Wednesday Writs: Alexander Hamilton and Aaron Burr Star in The People vs. Levi Weeks
WW1: A young woman is found murdered, and the number one suspect is her known paramour. After weeks of wild publicity and scandal, he goes to trial, represented by the best lawyers his wealthy brother’s money could buy. The prosecution’s case is all circumstantial; the defense’s case consists largely of slut shaming. The jury acquits in five minutes.
It may sound like a case that could have happened just last week, but in fact, it happened over 220 years ago. How befitting that a case which contains so many sensational elements would be the very first murder trial in the history of the United States for which their is a record.
Giulielma “Elma” Sands was a pretty 22 year old woman living in a boarding house owned by her cousin, Catherine Ring, and Catherine’s husband, Elias. Others living in the house included Elma’s other cousin, Hope Sands; a young woman named Margaret; a man by the name of Richard “Mad” Croucher; and a 23 year old carpenter named Levi Weeks. On the evening of December 22, 1799, according to Mrs. Ring, Levi Weeks left the house alone. In just a few minutes thereafter, Elma left as well. Levi returned several hours later; Elma never did. She was found dead in a Manhattan well 10 days later, appearing to have been beaten before tossed in the well to drown.
Immediately, Levi became the prime suspect. It was well known around the boarding house that Elma and Levi were romantically involved. Though described as a proper young Quaker woman, it was also reported that she and Levi were often found behind her locked bedroom door together, and her clothing had been found alongside Levi’s rumpled bed. It was scandalous in 1799, of course; however, according to Catherine, Elma confided that she and Levi were to be married.
Elma’s family displayed her body in the street for several days following its discovery in the well, and hundreds of New Yorkers came to view her. The site of her bruised and battered corpse added to the swirling outrage among the public, and when Levi’s status as the number one suspect became known, their fervor turned to vitriol and a clamoring for his head.
When asked to identify Elma’s body, Weeks reportedly asked whether she had been found in the Manhattan well, a question which sealed his damnation by the public at large. He was arrested and indicted:
…the said Levi Weeks, not having the fear of God before his eyes, but being moved and seduced by the instigation of the Devil, on the same twenty-second day of December, in the year of our Lord 1799, with force and arms… did make an assault… and did then and there feloniously, wilfully, and of his malice aforethought, cast, and throw the said Gulielma Sands, down unto and upon the ground, giving unto the said Gulielma Sands, then and there by the beating, striking, and kicking her, the said Gulielma Sands, in manner aforesaid, several mortal strokes, wounds, and bruises, in and upon the head, breast, back, belly, sides, and other parts of the body… of which said mortal wounds, strokes and bruises, the said Gulielma Sands then and there instantly died:—And so the Jurors aforesaid, upon their oath aforesaid, do say, that the said Levi Weeks… in manner and form aforesaid, then and there feloniously, wilfully, and of his malice aforethought, did kill and murder, against the Peace of the said People and their Dignity.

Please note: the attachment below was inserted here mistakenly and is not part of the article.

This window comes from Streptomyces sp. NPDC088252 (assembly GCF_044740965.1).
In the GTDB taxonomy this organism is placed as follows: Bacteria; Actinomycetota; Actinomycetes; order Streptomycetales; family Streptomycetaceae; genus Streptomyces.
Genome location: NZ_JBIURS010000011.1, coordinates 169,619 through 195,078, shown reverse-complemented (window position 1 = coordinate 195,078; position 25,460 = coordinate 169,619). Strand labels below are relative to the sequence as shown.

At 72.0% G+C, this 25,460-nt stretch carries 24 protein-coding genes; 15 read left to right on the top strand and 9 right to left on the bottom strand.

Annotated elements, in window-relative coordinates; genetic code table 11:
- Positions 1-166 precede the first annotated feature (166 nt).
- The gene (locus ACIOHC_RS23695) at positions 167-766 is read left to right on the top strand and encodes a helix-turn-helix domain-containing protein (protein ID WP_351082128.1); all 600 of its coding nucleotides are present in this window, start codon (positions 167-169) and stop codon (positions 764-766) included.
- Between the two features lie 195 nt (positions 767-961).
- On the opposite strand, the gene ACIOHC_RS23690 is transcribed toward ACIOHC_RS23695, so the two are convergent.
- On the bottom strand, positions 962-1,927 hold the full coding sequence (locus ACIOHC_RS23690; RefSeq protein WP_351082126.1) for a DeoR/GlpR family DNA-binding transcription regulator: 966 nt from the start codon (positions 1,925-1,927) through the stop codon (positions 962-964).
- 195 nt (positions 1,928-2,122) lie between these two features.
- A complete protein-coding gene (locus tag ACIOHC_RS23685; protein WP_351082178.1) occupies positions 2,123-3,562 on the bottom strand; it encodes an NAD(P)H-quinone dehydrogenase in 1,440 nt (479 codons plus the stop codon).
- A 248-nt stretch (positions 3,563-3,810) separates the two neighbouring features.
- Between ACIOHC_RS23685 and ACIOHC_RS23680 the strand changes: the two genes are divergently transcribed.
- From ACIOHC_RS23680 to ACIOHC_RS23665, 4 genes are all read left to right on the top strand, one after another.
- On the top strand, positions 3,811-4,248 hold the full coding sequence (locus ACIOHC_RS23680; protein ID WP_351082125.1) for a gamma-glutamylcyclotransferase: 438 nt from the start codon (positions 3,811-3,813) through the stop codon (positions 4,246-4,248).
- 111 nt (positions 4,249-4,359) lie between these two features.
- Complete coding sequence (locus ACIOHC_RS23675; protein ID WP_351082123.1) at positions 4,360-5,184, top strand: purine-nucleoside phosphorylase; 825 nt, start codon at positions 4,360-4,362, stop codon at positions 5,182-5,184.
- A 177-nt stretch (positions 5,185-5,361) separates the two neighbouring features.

Within a few days, Weeks had retained as counsel a trio of the most influential lawyers of the time: Alexander Hamilton, Aaron Burr, and Henry Brockholst Livingston. I trust Hamilton and Burr need no further exposition to the well-informed readers of Ordinary Times or of course to anyone who has seen the Hamilton musical, but I will point out that the lesser-known Livingston was also a heavyweight who went on to become a justice of the United State’s Supreme Court.
Defense counsel immediately began to combat the court of public opinion, which was already fully in session and had seemingly skipped directly to the punishment phase. Burr and Hamilton published an op-ed to remind the public of their client’s presumption of innocence and imploring them to withhold judgment. They pointed out that prior to Elma’s death and his arrest, Weeks had a good reputation, and hinted at what would be their defense: the betrothment was hearsay, Elma was not pregnant, contrary to a popular rumor, and their client had no motive. Further, they suggested, Elma was known to be depressed and suicidal, insinuating that she may have thrown herself down that well.
The trial of The People vs. Levi Weeks, our case of the week, began on March 31, 1800. As mentioned above, this was the first murder trial in the US for which there is a record, by which I mean an actual verbatim transcript, which was recorded by William Coleman in shorthand. They began with jury selection from a pool of mostly businessmen (men who owned property worth at least $250, which was a requirement for a jury at the time). Unlike today’s practice, the defendant himself, rather than his counsel, chose the jurors directly.
The trial lasted two full days with few breaks. The prosecution, headed by Cadwalader Colden, humbly conceded his opposing counsels’ superior legal prowess in his opening remarks, but averred that it did not matter, such was the strength of his case. He painted a picture of a hapless and innocent young woman corrupted by the defendant:
The deceased was a young girl, who till her fatal acquaintance with the prisoner, was virtuous and modest, and it will be material for you to remark, always of a cheerful disposition, and lively manners, though of a delicate constitution. We expect to prove to you that the prisoner won her affections, and that her virtue fell a sacrifice to his affiduity; that after a long period of criminal intercourse between them, he deluded her from the house of her, protector under a pretence of marrying her, carried her away to a well in the suburbs of this city, and there murdered her.
He laid out what he believed he could prove: 1)Levi Weeks and Elma Sands were a couple; 2)Elma left the Ring house shortly following Levi’s departure; 3)a carriage looking like that which belonged to Levi’s brother was seen near the well; 4)a woman near the well heard a woman’s voice screaming “murder! Save me!” that night; 5)Levi seemed to know where the body was found before the police told him.
And that was it; that was the whole case against Weeks. The prosecution proceeded to call its witnesses; the defense offered no opening remarks until the conclusion of the state’s case. Perhaps understanding how perilously his case balanced on circumstantial evidence, Cadwalader’s summation (given at the close of his case rather than at the end of all testimony) consisted mainly of reciting from a legal treatise about how such evidence is, nevertheless, competent evidence.